At some point in elementary school, I remember being taught that many surnames were derived from professions. Hello Mr. Harry Potter! I was young enough that when I learned this, I became jealous of someone with the last name of Coleman, because my surname doesn’t really resemble a profession so much as sound like the larval form of one musca domestica.
I have seen many of Barbara Kingsolver’s works on the trains and buses over the years, but it wasn’t until I saw The Lacuna, that I realized her name made me think of that elementary school lesson every time. Why? Because every time I saw it, I thought it was spelled “Kingslover,” and I wondered if her forebears had been part of the, uh, let’s say “court” of the English monarchy. But as “Kingsolver,” maybe they helped settle disputes when the path of ascension was in doubt.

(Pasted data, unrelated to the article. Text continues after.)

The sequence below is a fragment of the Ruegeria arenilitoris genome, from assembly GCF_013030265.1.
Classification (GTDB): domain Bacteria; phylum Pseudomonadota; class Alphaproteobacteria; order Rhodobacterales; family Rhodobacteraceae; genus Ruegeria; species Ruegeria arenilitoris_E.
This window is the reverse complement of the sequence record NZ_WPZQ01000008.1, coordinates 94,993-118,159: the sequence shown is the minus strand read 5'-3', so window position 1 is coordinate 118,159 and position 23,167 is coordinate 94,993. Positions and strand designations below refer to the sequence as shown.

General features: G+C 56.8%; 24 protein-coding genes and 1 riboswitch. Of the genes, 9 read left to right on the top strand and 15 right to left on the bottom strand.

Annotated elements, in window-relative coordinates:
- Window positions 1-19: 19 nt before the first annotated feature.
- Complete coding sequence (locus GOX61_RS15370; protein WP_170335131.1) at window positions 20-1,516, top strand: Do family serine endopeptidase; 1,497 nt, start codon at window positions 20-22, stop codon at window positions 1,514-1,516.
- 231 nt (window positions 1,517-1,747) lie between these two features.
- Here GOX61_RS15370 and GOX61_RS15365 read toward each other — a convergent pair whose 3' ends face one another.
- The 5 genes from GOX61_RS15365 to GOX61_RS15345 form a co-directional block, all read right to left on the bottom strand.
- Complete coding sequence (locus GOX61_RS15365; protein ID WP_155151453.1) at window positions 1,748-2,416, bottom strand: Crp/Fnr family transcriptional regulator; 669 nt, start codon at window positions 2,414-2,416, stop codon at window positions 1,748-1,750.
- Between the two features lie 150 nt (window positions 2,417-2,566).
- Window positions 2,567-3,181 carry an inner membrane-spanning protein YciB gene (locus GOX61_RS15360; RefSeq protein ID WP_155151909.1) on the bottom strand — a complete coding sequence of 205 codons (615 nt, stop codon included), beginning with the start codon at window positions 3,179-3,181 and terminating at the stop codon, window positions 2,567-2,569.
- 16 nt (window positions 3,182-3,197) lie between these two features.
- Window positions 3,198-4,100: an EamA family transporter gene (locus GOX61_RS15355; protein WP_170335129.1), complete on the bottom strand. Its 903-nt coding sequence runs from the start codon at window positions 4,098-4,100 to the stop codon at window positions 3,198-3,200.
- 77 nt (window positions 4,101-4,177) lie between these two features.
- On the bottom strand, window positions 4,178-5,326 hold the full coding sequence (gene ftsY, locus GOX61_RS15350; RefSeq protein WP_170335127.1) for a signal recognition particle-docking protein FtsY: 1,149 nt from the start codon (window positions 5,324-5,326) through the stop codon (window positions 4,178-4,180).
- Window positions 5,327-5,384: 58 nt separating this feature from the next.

So what have you learned from this post about Barbara Kingsolver or her novels? Nothing! What have you learned about me? That I am prone to suggestive dyslexia, haunted by my elementary school experience, and have a really weird last name. Oh, go read the book, I’m sure it’s fine.